A Daily Examination of Anger and Alcohol Use among Post-9/11 Veterans [report]

James Lee
2000 unpublished
Anger problems have been commonly reported among military service-connected individuals. Current estimates of self-reported anger issues among post-9/11 veterans are around 57% (Sayer et al., 2010) . Alarmingly, it's been reported that anger does not decrease over the course of the post-deployment period (Bliese et al., 2007; Heesink et al., 2015) ; left unmanaged, it has been associated with a higher risk for suicide (Kessler et al., 2014), post-traumatic stress (Forbes et al., 2008) , and
more » ... rdous alcohol use (Steele & Fogarty, 2017) . Heavy drinking within military-connected samples has also been a welldocumented phenomenon. Recent findings suggest that service-connected individuals may cope with adversity and regulate emotions through alcohol use, which may put them at risk for developing alcohol use disorders (e.g., Miller, Pedersen, & Marshall, 2017). While some evidence has observed a positive link between anger and alcohol use (Jakupcak et al., 2007) , the temporal relationship between anger and drinking is not fully understood. Little research has investigated intraindividual patterns of anger and drinking behaviors from a daily perspective, which is an important gap for this population who frequently report problems associated with both constructs. Therefore, the current study aimed to elucidate the relationship between daily anger, trait anger, and drinking behaviors from a daily diary perspective. Participants were comprised of a subsample of employed post-9/11 veterans (n = 101) who were recruited as part of the Study for Employment Retention of Veterans (SERVe) and were classified as regular-shift workers who consumed alcohol. Data were analyzed using within-subject multilevel regression models over time. Findings of the study indicated that the daily anger of veterans was DAILY ANGER AND ALCOHOL USE AMONG VETERANS ii negatively related to the number of evening drinks they consumed-especially among those with lower levels of trait anger. This study provides insight into the intrapersonal drinking behaviors of veterans in the workplace, a population rarely studied.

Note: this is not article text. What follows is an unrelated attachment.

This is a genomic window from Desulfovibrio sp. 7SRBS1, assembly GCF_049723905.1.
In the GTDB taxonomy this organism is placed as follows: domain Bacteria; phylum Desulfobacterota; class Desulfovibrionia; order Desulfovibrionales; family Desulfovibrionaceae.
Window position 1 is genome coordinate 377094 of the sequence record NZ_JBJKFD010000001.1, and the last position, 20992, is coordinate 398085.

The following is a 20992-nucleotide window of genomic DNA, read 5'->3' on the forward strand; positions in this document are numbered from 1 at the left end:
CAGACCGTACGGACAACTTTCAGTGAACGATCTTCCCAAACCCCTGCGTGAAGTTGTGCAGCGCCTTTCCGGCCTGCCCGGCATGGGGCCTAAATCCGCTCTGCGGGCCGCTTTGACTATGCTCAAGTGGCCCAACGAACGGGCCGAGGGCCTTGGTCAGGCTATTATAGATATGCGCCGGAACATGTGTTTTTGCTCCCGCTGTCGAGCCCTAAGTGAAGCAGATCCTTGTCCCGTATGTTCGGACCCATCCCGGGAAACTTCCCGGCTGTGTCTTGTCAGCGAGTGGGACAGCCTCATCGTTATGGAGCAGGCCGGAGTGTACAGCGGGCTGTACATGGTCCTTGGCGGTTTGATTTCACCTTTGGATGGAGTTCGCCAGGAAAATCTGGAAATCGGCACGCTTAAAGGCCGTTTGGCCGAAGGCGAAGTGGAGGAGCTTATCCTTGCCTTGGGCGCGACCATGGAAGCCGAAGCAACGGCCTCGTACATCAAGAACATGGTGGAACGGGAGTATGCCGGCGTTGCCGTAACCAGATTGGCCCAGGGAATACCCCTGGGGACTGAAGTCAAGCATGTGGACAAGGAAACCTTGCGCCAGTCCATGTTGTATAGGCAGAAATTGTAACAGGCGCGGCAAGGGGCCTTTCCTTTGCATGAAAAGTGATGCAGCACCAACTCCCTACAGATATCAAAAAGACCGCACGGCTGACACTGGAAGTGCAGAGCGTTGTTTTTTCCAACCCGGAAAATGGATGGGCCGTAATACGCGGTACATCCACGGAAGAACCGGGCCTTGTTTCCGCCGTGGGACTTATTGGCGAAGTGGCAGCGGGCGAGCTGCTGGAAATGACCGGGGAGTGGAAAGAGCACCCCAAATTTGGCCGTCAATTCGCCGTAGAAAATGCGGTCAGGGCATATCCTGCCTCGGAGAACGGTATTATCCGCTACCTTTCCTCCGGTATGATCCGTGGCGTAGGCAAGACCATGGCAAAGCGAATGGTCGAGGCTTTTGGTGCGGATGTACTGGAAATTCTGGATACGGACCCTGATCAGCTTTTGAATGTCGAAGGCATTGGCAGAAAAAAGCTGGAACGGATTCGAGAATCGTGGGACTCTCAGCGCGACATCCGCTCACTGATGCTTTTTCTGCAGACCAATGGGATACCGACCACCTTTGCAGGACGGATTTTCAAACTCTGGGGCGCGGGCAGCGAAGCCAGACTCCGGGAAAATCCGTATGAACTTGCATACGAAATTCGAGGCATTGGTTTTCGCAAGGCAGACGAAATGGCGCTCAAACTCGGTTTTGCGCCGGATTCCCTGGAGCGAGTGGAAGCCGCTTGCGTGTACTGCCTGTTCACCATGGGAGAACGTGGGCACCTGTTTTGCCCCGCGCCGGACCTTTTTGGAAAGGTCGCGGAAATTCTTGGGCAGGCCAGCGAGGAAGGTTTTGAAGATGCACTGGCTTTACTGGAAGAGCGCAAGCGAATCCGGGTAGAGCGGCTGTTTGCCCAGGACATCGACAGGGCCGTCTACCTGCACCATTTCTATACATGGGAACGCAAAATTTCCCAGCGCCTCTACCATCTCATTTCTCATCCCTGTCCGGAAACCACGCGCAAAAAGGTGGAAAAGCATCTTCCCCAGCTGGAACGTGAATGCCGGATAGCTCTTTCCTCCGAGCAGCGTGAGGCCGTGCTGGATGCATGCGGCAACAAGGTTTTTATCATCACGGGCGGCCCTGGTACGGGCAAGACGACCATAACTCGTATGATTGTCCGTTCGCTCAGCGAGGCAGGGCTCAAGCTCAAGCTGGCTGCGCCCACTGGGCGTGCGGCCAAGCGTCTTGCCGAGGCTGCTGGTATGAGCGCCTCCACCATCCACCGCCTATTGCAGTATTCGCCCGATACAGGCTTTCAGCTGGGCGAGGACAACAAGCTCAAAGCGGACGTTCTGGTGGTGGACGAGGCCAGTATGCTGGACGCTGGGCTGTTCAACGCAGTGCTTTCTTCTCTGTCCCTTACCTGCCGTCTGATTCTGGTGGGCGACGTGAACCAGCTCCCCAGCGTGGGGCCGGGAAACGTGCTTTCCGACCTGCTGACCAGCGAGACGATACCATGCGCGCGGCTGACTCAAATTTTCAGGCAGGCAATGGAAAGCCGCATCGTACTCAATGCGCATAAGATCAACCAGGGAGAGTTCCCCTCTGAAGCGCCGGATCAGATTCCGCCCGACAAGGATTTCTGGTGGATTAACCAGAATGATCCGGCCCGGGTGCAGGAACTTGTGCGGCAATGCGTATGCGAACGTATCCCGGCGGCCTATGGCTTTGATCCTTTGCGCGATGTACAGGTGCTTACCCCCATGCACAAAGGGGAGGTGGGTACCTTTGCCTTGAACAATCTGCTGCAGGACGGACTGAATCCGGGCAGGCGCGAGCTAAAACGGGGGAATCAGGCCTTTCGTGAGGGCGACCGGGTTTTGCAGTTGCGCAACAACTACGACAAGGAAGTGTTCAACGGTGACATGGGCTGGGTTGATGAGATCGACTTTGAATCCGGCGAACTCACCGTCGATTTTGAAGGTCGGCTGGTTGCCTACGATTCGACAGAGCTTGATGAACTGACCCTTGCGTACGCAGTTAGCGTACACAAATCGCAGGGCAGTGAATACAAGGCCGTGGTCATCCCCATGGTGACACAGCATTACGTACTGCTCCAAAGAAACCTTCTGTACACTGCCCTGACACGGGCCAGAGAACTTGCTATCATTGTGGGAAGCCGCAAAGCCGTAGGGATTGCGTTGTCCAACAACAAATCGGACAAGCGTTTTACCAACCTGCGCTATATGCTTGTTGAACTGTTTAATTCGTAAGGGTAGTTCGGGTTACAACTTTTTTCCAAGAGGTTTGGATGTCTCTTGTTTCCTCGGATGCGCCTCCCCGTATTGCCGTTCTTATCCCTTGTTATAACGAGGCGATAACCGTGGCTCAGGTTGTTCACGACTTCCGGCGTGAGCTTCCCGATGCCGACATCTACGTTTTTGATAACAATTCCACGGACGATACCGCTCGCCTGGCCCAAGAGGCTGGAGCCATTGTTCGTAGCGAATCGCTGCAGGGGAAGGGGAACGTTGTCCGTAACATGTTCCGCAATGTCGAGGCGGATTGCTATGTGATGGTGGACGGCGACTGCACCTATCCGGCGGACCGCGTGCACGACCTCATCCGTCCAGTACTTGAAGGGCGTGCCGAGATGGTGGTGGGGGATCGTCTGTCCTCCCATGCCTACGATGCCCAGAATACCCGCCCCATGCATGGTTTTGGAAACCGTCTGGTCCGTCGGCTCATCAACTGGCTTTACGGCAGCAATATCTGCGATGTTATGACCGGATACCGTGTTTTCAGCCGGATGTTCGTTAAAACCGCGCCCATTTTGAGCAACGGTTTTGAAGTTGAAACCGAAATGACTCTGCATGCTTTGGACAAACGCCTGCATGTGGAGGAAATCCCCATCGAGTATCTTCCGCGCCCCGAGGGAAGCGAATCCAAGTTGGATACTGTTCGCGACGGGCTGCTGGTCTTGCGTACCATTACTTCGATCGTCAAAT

doi:10.15760/etd.7459 fatcat:bf2y4rugmvfkffefiirsaseuf4